F.A.Q.

Why should I support your organization?

Since the dawn of the industrial age the world’s forest have been dying a slow death to feed the unimpeded growth of technology. North America, Europe and Asia were once covered with deep lush forests. Now they are mostly barren grasslands and hills with a few scattered trees and shrubs. This has resulted in an imbalance in the levels of CO2 and oxygen in our atmosphere. If your goal is to help stop global warming and re-establish the balance of CO2 and oxygen in the atmosphere, both you and the Founders of this organization are in agreement and your donation will be used to further that cause. We are convinced the best way to readjust this balance is to plant trees and help convert excess CO2 in the atmosphere to carbon and oxygen.

If donate my money to your organization, how will it be used?

We have several programs. If you donate to the “plant a tree” program, it will be used to plant a tree. If you donate it to the “sponsor a child” program, it will be used to help stop deforestation and help educate children about carbon neutrality. If you donate to the “General Fund” (on the home page under “make a donation”), the funds will be used at the discretion of the Board of Directors for any number of projects, these may include: research, joint studies with other Foundations, fundraising activities or to cover our administrative expenses.

In each of our programs we have calculated in costs to administer these programs and costs for operations. For example: when we plant a tree, there is more than the cost of a tree. A study must be made of the area in which a tree is to be planted; a decision is made as to what species is best suited to the area etc. All these costs are built into the cost of the plant a tree program. There are also costs to operating the plant a tree program such as keeping track of the number of trees being planted, where they are planted, how many survive over the first, second and third years of the plantation etc. As you can see, there is much more to planting a tree than just a sapling, a shovel and a bit of fertilizer. Through careful planning, we strive to have as high a survival rate as possible in our tree planting programs.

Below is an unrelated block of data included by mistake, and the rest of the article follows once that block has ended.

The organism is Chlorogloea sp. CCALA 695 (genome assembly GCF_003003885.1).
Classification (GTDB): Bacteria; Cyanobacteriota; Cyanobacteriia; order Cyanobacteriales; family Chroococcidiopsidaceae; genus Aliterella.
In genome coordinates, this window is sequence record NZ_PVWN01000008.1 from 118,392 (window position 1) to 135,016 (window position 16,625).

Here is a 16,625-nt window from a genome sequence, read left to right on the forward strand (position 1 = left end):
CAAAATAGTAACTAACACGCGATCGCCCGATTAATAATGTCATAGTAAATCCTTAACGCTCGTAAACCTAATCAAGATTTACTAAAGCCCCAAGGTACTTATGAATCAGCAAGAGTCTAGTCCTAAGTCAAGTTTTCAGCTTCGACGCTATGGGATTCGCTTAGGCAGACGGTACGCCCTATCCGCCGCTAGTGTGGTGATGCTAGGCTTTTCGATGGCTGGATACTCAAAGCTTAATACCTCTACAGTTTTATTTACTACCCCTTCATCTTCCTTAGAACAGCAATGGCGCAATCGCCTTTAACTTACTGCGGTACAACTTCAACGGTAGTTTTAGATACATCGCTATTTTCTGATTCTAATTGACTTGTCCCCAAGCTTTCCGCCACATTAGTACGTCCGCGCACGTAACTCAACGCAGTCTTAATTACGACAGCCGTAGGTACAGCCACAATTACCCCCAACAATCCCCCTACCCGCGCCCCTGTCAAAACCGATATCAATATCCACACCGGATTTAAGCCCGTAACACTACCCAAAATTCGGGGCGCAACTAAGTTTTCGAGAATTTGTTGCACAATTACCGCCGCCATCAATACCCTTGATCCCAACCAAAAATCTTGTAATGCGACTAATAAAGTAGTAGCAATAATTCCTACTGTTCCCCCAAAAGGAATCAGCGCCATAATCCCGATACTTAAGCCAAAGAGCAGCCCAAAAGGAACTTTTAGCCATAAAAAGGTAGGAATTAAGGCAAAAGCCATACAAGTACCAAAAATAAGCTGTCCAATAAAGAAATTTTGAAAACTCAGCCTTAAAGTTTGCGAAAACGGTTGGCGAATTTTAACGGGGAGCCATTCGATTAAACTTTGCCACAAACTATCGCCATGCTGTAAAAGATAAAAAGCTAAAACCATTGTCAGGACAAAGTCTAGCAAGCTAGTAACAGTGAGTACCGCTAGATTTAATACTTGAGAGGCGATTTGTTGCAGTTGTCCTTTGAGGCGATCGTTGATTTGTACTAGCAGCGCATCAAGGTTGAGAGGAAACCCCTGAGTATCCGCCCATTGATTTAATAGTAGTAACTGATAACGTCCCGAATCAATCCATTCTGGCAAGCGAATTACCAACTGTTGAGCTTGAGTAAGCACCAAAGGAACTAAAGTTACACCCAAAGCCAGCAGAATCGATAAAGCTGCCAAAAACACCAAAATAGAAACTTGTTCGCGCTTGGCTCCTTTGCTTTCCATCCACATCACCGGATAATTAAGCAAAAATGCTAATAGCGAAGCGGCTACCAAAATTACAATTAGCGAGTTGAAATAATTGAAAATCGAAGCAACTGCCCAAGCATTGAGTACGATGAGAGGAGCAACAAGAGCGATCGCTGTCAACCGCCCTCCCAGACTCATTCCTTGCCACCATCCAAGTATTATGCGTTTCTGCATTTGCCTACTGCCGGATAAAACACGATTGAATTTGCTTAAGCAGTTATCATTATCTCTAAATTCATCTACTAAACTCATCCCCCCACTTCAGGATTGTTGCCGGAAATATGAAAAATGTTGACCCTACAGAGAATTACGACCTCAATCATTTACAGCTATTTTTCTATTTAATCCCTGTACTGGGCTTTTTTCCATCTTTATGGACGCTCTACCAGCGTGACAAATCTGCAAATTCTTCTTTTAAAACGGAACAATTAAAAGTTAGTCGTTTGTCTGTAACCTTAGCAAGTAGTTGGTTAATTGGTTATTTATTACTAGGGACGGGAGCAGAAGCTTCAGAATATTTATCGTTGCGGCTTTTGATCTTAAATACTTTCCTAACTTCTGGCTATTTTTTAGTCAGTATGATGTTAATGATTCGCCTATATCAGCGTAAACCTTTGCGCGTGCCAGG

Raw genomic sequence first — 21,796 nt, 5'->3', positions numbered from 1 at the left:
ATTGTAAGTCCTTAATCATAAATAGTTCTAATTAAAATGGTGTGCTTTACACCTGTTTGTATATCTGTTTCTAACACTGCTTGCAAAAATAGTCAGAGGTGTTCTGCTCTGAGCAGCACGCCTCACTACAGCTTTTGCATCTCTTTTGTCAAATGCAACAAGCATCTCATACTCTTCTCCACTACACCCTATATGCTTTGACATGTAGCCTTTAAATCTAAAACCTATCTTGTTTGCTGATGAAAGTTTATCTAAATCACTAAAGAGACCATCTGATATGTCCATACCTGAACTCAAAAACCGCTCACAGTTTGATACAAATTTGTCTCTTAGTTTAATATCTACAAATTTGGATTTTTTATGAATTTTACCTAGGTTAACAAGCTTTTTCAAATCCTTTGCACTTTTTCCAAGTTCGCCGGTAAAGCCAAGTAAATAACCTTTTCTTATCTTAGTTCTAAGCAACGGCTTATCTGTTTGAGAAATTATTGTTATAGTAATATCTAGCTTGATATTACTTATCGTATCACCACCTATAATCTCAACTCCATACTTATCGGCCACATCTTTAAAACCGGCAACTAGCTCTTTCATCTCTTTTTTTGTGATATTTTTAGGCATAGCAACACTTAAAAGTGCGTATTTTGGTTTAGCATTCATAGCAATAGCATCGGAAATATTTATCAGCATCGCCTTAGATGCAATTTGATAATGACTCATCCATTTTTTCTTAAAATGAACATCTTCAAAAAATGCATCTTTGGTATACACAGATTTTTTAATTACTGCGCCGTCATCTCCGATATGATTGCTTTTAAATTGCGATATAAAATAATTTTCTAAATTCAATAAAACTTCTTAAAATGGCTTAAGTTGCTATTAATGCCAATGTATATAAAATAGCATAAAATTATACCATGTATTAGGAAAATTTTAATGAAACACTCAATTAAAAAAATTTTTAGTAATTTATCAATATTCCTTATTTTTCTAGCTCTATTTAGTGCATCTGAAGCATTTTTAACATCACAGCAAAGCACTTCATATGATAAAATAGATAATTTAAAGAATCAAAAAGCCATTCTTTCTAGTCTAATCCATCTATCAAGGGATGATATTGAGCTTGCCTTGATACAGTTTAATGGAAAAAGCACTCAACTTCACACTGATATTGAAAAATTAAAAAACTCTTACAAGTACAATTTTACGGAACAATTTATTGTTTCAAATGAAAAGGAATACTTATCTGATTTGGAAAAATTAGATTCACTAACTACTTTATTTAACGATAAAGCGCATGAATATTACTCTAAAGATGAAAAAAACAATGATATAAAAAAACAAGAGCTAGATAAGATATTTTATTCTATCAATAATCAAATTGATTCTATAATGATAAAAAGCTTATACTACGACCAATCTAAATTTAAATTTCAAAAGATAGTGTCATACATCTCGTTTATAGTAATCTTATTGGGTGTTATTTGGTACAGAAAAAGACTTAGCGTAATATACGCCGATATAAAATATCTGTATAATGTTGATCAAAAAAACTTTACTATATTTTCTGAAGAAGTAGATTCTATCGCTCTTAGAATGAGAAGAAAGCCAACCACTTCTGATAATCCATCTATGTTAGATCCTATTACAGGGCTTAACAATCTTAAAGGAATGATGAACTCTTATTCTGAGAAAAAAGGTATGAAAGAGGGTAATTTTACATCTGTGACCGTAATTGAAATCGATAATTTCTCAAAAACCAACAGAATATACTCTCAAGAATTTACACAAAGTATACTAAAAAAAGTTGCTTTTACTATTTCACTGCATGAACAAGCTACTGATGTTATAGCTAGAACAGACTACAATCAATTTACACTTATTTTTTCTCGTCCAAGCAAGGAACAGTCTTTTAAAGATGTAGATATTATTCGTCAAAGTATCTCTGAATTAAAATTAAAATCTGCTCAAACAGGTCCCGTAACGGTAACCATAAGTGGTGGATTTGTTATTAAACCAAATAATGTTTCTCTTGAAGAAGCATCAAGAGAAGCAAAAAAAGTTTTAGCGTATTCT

Can I volunteer to help in some way?

Yes. There are ways everyone can help us in spreading the word about Carbon Neutrality. Here are a few ways you can help our organization.

a) If you have a specific skill you believe would be of value to our organization (we often need forest engineers, biologists, web developers, journalists, marketing executives and other skilled persons to help us in our development), please send us an email. We also have a page where we list current needs. Please feel free to browse this and see if your skills fit these needs. If you are physically fit and would like a working holiday in Costa Rica, we encourage you to consider working with ASVO (the Association of Volunteers).They care for the National Park systems here in Costa Rica, supplementing the limited resources of the government. They protect baby sea turtles, help fight forest fires, stop poachers, repair trails and do many other necessary things within the beautiful park systems of Costa Rica. You may visit their web site at: www.asvocr.com We actively support ASVO due to their role as protectors of the old growth forests. They have been instrumental in stopping the illegal poaching of timber in the remote forest areas.

b) If you have a web site and would like to help direct traffic to us, please link to us. Click here for more information about this option link to us.